Chief financial officer Clae Hack gave a report to council, noting that snow removal as a result of the emergency response plan could cost the city as much as $20 million.
Hack noted that the two sources that would normally be pulled from to cover those kinds of costs, the snow and ice stabilization reserve and the city’s fiscal stabilization reserve, were already expected to be depleted before the snow event began.
The report then posed four options to council:
- A cash option that would pull funding from capital and other operating reserves to cover the deficit.
- A loan option that would see the city borrow money, with repayment resulting in reduced transfers to reserves over several years.
- A borrowing option that would see repayments come from a reduction to the 2024-25 major capital plan.
- A gradual increase to property taxes to cover the repayment of borrowed money and create a future reserve.
Administration recommended the final option, noting that a 0.75 per cent increase each year for four years could create an $8.4-million reserve by 2029 that could be used for service level improvements.
“We forecasted for an average snowfall experience, which I think is six to seven snowfall events greater than five centimetres, obviously we experienced much greater than that, so we need to come up with a strategy to fund that,” Hack said.
Coun. Darren Hill wondered what happened to the dedicated 0.55 per cent snow allotment that was added to the mill rate in 2016, noting that the gradual increase wasn’t continued.
Administration didn’t have the exact details of how that money was used or why the gradual increase wasn’t continued, just that it was being used to improve service levels.
Coun. David Kirton asked how much a 0.75 per cent increase in the mill rate each year would affect a household in Saskatoon, with administration saying it would cost the average household about $14.95 per year.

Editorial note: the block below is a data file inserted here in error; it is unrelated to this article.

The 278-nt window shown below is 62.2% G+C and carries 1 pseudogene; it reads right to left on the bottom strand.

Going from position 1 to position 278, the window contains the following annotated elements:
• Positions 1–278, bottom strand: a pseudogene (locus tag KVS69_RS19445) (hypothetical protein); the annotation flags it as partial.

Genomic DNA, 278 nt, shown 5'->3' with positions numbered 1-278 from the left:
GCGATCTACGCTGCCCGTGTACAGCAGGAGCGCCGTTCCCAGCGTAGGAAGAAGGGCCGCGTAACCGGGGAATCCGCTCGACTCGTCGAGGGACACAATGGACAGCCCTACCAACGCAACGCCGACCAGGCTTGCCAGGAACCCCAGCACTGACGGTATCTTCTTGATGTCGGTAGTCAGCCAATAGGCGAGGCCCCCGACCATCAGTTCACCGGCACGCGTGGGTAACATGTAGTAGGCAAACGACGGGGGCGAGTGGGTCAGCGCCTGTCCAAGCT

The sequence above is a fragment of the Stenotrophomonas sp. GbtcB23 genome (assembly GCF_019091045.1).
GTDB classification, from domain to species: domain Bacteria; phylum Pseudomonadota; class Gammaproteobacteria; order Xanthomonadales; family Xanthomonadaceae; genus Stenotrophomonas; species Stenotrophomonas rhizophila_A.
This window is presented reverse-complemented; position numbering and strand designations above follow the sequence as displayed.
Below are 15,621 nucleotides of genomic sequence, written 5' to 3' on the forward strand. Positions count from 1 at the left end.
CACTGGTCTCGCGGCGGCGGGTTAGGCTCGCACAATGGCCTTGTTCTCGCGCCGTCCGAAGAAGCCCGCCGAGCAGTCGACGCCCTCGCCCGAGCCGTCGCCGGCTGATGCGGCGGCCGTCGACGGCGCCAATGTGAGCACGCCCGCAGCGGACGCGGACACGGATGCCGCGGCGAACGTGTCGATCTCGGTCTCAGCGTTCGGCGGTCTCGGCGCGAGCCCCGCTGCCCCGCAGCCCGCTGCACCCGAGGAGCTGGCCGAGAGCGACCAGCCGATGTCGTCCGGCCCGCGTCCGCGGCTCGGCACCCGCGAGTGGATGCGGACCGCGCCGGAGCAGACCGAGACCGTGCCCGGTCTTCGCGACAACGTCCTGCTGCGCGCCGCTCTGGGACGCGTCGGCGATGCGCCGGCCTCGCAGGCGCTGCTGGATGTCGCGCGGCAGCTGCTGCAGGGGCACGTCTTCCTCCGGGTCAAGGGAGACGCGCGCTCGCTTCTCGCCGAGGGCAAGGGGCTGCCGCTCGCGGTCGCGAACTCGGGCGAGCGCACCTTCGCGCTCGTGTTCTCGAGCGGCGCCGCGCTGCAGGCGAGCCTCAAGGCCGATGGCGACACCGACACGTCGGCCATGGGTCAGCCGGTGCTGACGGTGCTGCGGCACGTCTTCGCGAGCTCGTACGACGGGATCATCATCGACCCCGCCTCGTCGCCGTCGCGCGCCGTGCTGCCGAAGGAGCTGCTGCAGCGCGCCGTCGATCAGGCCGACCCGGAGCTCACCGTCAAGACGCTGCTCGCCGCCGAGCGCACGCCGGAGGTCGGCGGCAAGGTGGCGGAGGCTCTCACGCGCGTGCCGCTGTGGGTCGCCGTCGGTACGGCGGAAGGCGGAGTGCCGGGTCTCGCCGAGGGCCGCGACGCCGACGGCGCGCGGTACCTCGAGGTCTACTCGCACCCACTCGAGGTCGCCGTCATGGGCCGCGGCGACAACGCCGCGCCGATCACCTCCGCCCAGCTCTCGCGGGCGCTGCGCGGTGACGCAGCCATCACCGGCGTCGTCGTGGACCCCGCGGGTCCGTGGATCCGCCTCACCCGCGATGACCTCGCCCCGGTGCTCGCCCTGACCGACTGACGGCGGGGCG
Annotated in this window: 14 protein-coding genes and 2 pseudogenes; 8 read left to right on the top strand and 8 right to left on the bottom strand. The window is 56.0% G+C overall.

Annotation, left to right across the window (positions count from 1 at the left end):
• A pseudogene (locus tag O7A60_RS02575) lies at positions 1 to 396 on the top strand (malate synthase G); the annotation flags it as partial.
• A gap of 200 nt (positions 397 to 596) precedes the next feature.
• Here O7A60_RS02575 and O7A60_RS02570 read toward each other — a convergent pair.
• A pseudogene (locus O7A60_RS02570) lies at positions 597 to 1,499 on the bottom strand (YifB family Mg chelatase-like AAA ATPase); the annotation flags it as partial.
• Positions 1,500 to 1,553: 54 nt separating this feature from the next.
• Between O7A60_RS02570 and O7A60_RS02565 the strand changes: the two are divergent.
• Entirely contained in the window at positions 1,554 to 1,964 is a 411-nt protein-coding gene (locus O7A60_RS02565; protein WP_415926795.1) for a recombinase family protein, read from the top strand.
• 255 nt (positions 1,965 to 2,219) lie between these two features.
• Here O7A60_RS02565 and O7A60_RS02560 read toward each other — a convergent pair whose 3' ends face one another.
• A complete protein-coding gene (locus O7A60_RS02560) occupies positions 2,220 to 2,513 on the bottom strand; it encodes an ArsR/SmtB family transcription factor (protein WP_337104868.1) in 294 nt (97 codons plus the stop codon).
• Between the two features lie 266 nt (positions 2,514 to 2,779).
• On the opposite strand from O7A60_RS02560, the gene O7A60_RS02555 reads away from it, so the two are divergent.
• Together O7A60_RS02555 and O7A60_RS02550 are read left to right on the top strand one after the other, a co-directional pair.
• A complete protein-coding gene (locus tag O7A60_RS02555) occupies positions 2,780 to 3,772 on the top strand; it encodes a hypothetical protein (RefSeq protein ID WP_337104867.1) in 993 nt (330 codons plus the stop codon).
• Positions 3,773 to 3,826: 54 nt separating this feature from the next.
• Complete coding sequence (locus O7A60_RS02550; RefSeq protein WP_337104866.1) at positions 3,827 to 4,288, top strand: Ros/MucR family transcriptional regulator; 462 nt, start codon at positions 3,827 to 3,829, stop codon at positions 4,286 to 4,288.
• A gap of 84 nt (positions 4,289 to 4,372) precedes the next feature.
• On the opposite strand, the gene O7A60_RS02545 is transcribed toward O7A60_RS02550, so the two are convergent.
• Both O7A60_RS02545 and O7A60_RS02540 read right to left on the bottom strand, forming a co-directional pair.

After questioning from Coun. Zach Jeffries, it was noted the full impacts of the third option to the capital plan wouldn’t be fully realized until the capital plan was complete.
Coun. Randy Donauer asked what the current budget for snow and ice removal in Saskatoon was, which administration said was in the $14-million range.
It was also noted that typically any extra money left over from that reserve gets saved and goes back into snow and ice removal the next year, but Hack noted that they’ve faced a few deficits over the past couple of years.
Jeffries said he was interested in the third option, noting that councillors should be thinking about the mill-rate number and the impacts of inflation.
“That’s something I think that we should be thinking about here as well, in terms of maybe we don’t ask for more dollars from folks, and from households and from businesses,” Jeffries said.
He added that the city needs to reorganize what it is doing.
Hill said if the tax levy went through, a yearly report would be needed to make sure we knew where every penny was spent.
“We have to make sure that our business lines are properly funded moving forward, and not going back to the citizens over and over again,” Hill said.
Kirton noted that the city needs to stop ignoring the fact that these snow events happen in Saskatoon.
After a long debate, the city came to the decision to merge two of the options, cutting back capital spending until 2035, as well as implementing a 0.75 per cent property tax levy.
Administration will report at a future date on the exact details of the plan.
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